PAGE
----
Rock & Roll Hall of Fame

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CLEVELAND, Ohio – The  can give all kinds of reasons for putting its Annual Music Masters series on hold.

We’re too busy. We’re hosting the induction ceremony in 2018. We’ve incorporated a lot of that into our regular programming. We’re expanding into other, international markets.

With all due respect, in the immortal words of Rush’s Alex Lifeson in his acceptance speech when the band was inducted into the Rock Hall in 2014: Blah, blah, blah.

Yeah, it’s a lot of work to stage the event – six months or so of planning, according to a story announcing the hiatus on and in The Plain Dealer earlier this week. Big, fat, hairy deal.

For 20 years, the Music Masters has been a central part of the Rock Hall’s offerings. For 19 of those years – last year was not that exceptional — it’s been probably the BEST of its live offerings.

Yes, you did see the word “best.”

In my opinion, it tops – by Terminal Tower proportions – the induction ceremonies themselves. A choice between having those here and having the Music Masters wouldn’t BE a choice, were it up to me.

In the , Rock Hall President and CEO Greg Harris said he wouldn’t use the word “canceling” when it comes to the event. But the fact of the matter is that once something is taken away, it does not come back.

I have covered the past five Music Masters; they changed it from American Music Masters to Annual Music Masters in 2013, when the Rolling Stones were honored.

I’ve covered the same number of induction ceremonies in person, and been involved in coverage as an editor or reporter with all of them since I arrived in Cleveland in 1990 (the first year was 1986, just FYI).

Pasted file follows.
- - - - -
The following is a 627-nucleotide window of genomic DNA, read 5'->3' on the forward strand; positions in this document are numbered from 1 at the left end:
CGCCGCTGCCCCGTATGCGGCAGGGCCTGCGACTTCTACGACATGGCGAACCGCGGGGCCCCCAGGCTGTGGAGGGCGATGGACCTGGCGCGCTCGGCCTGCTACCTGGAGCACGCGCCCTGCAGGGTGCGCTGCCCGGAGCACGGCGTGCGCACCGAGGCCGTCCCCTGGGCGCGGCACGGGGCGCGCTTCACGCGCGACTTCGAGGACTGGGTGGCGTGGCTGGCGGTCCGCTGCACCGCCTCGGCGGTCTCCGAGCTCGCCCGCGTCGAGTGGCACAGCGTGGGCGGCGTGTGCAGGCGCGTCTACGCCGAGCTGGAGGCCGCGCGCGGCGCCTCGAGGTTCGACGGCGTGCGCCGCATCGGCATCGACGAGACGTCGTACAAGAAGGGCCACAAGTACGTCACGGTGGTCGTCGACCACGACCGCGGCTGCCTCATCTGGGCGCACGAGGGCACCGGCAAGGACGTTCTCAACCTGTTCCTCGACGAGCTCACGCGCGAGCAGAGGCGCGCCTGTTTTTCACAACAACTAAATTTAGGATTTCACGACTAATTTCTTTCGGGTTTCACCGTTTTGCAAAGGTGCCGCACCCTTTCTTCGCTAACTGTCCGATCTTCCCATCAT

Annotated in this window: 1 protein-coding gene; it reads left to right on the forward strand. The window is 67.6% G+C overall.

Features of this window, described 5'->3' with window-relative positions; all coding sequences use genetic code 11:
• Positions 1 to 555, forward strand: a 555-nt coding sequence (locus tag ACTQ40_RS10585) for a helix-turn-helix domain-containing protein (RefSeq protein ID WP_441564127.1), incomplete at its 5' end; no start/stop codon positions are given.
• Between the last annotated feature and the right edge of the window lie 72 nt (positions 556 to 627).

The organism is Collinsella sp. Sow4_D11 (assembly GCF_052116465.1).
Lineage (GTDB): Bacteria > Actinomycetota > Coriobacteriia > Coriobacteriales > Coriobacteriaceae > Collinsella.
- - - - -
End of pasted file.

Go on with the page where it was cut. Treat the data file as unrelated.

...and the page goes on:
The two or three songs each inductee gets to do are exciting journeys into past glory, and sometimes are thrilling and sometimes humorous examples of what was. Case in point was Dave Grohl and Taylor Hawkins emulating Rush, or Lorde and Joan Jett subbing for the late Kurt Cobain when Nirvana was inducted.

Those were Moments, with a capital M. But there just aren’t enough of them, which is why little usually is lost in the editing when HBO cuts the show to air a month or so later.

But the Music Masters has until last year always been an entire night of Moments, with a capital M.

Watching Rosie Flores duckwalk during when Chuck Berry was honored, hearing Berry himself launch into “Johnny B. Goode,” getting a hug from Smokey Robinson two years ago after an in-person interview, those were great times.

Nothing, though, will ever top Graham Nash forcing a microphone on a reluctant Don Everly during the “Bye Bye Love” finale in 2014 and hearing him once more offer his sweet voice on the chorus. If there was a dry eye in Playhouse Square’s State Theatre, I didn’t see it. Couldn’t really, through my own tears.

Granted, last year’s homage to the late Johnny Cash was, in a word, disappointing. No Highwaymen representation meant no Kris Kristofferson, no Jessi Colter (Waylon Jennings’ widow), no Willie Nelson.

No Marty Stuart, who played guitar for Cash as a newbie and in an interview to preview his own show practically begged to be a part of the celebration for the man to whom he felt he owed so much. Oh, and who happened to have been his ex-father-in-law: Now married to singer Connie Smith, he was wed to Cash’s daughter, Cindy.

In  when the Rock Hall was celebrating its 20th anniversary, Harris talked about how the digital and social media age meant the museum model had to adapt or get left behind.

Internally, he and his staff have been able to do that. The Rock Hall is a go-to destination that’s brought millions of visitors and billions of dollars to Cleveland, thanks both to new exhibits like the inductees display and enhanced use of video and interactive media.

For that, you have to give Harris and his team and his vision a great deal of credit, and I do. It’s impossible to visit the Rock Hall and not enjoy yourself and learn something new, which honestly is a focus of any museum, regardless of subject.

But the doxology of rock ‘n’ roll is, was and ever shall be live music. And giving thanks to those who created it in a special live music program.

Maybe something called Annual Music Masters?



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